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By Michael PopkeAs wood-tie manufacturers aim to increase production capacity and efficiencies, tie treatment companies also are seeking ways to step up their respective games.
For example, Nisus Corp. offers the BTX System, which is designed to treat large bridge ties with a combination of QNAP® copper naphthenate and Cellu-Treat® borate. The process places the liquid borate directly into the center of the timber via a BTX plug. During the Boulton cycle, the borate is drawn from the ports and travels through the heartwood of the tie. Then the bridge ties are pressure-treated with QNAP.
A U.S. Environmental Protection Agency-registered preservative, QNAP is created from recycled copper and by-products of oil refining, making it “green from the start,” the company says. Copper naphthenate is not a restricted-use preservative — the amount of copper in the preservative can be increased without also boosting the amount of preservative pressed into the tie during pressure treatment, says Nisus President and Chief Executive Officer Kevin Kirkland.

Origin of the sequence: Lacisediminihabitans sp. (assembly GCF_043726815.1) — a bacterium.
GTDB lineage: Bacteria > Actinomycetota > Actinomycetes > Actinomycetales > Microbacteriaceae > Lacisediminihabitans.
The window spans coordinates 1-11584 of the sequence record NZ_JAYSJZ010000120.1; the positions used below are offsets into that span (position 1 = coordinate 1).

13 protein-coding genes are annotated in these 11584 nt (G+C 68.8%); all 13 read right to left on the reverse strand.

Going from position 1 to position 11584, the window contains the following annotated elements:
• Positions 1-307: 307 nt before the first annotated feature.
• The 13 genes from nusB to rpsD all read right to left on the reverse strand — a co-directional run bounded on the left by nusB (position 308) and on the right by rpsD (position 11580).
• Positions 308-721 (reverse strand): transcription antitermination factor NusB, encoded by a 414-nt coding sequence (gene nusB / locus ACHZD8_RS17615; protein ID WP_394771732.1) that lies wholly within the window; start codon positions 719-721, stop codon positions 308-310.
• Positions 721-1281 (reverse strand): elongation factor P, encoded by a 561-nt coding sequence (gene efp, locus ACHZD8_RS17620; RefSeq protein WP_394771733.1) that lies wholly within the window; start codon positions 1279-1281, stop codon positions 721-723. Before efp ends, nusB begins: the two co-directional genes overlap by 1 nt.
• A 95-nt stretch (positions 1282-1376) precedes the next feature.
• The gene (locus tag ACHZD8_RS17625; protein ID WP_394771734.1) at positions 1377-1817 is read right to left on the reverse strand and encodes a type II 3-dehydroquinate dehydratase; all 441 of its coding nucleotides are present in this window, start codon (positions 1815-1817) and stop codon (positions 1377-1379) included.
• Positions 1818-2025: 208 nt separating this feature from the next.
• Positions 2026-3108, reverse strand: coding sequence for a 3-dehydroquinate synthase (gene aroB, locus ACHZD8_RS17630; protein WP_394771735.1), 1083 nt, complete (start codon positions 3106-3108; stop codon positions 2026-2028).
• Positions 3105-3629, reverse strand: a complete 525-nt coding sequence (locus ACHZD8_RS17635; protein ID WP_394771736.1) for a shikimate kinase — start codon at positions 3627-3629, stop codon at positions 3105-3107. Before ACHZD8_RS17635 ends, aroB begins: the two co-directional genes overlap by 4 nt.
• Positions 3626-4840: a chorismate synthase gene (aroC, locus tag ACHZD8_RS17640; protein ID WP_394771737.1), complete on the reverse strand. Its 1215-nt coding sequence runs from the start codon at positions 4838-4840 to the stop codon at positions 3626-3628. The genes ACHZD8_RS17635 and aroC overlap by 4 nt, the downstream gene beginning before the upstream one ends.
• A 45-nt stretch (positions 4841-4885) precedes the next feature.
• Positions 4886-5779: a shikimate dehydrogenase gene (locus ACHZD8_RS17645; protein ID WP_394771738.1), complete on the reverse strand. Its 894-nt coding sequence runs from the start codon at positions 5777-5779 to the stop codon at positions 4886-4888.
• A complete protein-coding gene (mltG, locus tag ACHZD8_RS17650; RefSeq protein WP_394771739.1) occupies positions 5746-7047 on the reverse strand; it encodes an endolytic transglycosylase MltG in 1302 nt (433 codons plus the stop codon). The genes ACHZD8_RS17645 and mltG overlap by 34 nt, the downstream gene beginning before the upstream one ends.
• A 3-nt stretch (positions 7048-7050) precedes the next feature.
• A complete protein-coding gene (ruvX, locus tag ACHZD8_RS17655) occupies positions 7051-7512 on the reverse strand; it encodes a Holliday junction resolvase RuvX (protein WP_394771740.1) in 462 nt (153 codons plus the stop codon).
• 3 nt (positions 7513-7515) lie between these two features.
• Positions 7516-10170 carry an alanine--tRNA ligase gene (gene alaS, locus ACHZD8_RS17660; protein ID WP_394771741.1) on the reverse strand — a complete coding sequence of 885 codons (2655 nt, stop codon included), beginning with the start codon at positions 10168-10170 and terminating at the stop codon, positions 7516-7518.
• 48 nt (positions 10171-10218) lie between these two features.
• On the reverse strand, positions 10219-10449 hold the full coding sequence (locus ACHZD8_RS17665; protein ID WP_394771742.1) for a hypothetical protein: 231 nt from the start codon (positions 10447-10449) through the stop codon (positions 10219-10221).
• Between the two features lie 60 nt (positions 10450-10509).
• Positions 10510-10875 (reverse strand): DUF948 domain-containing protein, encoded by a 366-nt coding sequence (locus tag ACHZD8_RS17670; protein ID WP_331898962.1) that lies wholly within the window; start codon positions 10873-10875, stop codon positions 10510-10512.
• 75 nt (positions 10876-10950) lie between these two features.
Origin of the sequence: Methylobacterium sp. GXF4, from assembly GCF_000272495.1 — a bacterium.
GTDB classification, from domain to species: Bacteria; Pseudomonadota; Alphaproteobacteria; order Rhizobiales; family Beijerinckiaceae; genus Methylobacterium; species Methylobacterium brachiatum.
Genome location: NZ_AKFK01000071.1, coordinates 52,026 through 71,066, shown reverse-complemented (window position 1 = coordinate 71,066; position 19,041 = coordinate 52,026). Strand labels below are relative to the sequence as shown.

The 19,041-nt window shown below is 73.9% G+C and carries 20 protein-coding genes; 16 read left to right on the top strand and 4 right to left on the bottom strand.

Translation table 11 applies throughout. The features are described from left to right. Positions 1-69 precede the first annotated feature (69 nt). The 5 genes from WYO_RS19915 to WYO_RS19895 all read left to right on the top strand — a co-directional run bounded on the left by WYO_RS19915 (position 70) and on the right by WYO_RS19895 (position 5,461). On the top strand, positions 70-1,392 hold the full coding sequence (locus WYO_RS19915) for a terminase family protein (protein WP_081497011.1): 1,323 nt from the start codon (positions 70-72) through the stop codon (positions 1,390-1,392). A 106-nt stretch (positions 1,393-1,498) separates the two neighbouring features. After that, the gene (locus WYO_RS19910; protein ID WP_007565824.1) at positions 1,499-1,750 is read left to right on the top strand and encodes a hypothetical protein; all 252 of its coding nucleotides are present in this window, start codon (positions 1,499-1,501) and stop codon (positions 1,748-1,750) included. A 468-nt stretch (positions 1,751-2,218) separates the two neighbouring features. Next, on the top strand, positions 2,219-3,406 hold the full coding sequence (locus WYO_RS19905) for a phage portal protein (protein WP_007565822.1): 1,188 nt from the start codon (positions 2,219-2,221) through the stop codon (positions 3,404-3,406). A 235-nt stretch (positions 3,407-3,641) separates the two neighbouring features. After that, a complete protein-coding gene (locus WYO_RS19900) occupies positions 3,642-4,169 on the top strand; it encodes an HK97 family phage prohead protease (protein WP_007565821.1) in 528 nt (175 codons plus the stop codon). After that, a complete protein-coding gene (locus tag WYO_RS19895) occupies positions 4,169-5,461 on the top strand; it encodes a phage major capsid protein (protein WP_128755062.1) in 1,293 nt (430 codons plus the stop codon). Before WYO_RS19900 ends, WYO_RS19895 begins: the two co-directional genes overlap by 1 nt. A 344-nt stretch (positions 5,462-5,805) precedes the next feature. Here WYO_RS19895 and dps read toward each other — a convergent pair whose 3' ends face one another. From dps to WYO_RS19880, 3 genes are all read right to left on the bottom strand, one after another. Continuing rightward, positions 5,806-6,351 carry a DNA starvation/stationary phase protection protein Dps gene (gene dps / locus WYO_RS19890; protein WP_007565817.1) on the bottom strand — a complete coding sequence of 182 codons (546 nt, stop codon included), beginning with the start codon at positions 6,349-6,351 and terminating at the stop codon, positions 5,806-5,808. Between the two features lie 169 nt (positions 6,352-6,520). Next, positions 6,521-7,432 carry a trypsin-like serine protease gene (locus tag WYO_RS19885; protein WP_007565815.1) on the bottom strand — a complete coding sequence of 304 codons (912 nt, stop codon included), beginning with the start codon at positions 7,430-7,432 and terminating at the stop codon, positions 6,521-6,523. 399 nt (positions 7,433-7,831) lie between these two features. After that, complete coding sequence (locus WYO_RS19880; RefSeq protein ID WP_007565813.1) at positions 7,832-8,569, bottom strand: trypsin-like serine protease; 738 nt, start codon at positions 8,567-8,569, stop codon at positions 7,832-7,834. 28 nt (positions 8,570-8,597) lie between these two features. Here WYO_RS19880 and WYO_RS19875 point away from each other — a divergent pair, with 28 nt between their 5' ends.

“This means less drippage, which is critical on bridges over roadways and rivers,” he says. “From a safety standpoint, railroads are impressed with the cleaner handling characteristics and the fact that these ties are significantly less slippery when wet — also important on bridges.”
There also have been developments in the fire-retardant realm. An arm of Arch Wood Protection Inc. — Lonza — has teamed with FPInnovations in Canada to market FireSheath™, a fire-retardant coating for wood railroad bridges, crossties and utility poles. The company’s WFS Net™ is an intumescent coated mesh designed to protect wood in case of fire by forming a protection barrier that stops the spread of flames. The product is the first one to fully stop creosote from burning, says Arch Wood Product Manager Tim Carey.
During testing, ties wrapped in FireSheath WFS Net and unprotected ties were engulfed in flames; the wrapped ties did not burn, says Carey, adding that CN has expressed interest in the product.
Michael Popke is a Madison, Wisconsin-based freelance writer. Email comments or questions to firstname.lastname@example.org.